The Shift - April 13th, 2023


Missed The Shift in your inbox last week? Recap on what was covered in Blink’s fortnightly update for frontline leaders on April 13, 2023 — and don’t forget to subscribe so you never miss another edition.

What would you ask a frontline wellbeing expert?

The Shift is going LIVE for the first time next week! 

Join us for an ‘Ask Me Anything’ session on the theme of frontline stress and wellbeing on Thursday April 20 at 12pm ET/5pm BST.

Mental Health First Aid trainer Chris Stewart of Minding Minds will be sharing his advice and taking your questions, with more panelists soon to be announced.

Register your interest and send us your questions.

The role of engagement for health and safety standards

Health and safety is often seen as a compliance matter: a hygiene factor in all frontline environments. But what happens when we look at health and safety through an employee engagement lens

Writing the policies and teaching the procedures is just step one — from there you need to encourage buy-in and shared accountability across the whole team.

This article from Food Safety Magazine talks about the importance of frontline engagement in achieving health and safety standards: “Engaging with frontline team members is particularly powerful because they are the ones who make food safety decisions and put them into action in real time.”

The article also touches on the concept of ‘nudging’ and using not just physical marking and posters to remind staff of best practices, but inspiring social normative changes through peer-based messaging and sharing recognition in a group setting.

In one example, staff at a CPG factory had started to view health and safety notices as “wallpaper”, leading the organization to use employee feedback initiatives to create an ongoing conversation with the team. The company “now has many more team members taking action to change and improve food safety”.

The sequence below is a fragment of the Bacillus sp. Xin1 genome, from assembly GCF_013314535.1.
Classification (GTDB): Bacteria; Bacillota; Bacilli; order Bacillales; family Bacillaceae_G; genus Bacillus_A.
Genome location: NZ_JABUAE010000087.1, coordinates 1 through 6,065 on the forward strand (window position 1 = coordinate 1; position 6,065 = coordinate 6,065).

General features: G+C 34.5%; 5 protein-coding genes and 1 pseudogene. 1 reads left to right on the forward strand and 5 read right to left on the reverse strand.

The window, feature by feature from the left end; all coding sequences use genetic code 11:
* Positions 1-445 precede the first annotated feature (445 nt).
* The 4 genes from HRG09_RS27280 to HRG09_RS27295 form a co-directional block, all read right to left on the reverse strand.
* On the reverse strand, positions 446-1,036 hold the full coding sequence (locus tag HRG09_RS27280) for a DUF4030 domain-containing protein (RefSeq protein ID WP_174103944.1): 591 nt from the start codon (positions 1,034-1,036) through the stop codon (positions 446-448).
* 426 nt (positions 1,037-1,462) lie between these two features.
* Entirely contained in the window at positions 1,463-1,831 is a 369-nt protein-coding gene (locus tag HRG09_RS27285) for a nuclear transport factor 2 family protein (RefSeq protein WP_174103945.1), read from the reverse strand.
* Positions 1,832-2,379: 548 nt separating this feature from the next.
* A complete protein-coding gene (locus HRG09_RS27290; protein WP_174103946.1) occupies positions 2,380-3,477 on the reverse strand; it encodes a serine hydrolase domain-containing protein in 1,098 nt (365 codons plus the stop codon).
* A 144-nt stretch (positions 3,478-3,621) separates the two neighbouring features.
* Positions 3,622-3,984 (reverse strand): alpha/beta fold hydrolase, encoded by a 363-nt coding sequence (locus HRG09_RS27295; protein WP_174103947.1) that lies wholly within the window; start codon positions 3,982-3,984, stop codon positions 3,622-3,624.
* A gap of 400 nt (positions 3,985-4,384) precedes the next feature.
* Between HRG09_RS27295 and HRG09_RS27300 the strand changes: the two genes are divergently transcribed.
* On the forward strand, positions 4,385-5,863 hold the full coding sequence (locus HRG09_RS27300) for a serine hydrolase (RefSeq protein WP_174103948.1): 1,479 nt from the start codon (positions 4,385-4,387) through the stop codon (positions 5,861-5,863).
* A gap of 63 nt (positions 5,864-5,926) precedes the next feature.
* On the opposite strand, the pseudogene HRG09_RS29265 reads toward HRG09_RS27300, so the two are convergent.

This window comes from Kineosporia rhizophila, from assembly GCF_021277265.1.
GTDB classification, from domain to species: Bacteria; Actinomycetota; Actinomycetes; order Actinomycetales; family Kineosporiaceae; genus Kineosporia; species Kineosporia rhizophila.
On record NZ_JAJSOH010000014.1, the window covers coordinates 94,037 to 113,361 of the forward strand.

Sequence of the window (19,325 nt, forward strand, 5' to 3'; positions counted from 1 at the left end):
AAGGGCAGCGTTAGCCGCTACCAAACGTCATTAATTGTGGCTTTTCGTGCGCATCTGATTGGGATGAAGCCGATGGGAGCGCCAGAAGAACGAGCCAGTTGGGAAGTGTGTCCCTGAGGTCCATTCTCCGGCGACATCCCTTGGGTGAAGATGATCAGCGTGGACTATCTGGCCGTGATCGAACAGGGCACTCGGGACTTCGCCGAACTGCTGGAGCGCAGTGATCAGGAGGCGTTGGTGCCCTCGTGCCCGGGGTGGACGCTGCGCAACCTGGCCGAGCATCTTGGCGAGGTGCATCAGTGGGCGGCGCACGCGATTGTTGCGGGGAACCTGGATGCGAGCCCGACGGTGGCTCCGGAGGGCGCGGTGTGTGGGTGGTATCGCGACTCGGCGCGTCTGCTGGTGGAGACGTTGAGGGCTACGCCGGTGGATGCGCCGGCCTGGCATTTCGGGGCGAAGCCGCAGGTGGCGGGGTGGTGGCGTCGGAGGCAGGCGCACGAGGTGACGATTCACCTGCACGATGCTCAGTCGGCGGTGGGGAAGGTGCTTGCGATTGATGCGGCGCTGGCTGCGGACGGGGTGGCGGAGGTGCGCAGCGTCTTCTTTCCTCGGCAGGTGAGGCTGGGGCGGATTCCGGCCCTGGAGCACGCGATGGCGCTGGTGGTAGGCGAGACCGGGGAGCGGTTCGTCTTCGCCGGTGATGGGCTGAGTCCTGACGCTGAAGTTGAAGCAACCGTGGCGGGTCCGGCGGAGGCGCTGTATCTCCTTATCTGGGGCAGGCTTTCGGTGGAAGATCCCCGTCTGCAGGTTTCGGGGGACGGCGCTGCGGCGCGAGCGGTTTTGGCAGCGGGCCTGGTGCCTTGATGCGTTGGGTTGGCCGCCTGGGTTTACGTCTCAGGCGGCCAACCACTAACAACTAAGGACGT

Learn more about frontline safety strategies here.

Healthcare workers need operational excellence

At Blink, we talk a lot about the ‘leaky bucket’ from recruitment to retention — and how urgently healthcare leaders must act to protect patient care in the face of high attrition. 

Compensation is no doubt an attrition factor, as demonstrated by the UK’s junior doctor strike happening this week. It’s not the only attrition factor to consider though. Healthcare workers need to feel valued for the essential work they do, and that means paying them fairly, listening to their input, and creating safe, secure, patient-centric work environments. 

recent piece from Harvard Business Review explains that: “organizational culture, including a commitment to excellence, is what makes [healthcare workers] stay”

And it’s hardly surprising.

Healthcare is a career that many enter to help people and fulfill an altruistic purpose. Fair compensation is required to support healthcare workers’ livelihoods and they want to work for organizations that meet their values when it comes to patient care.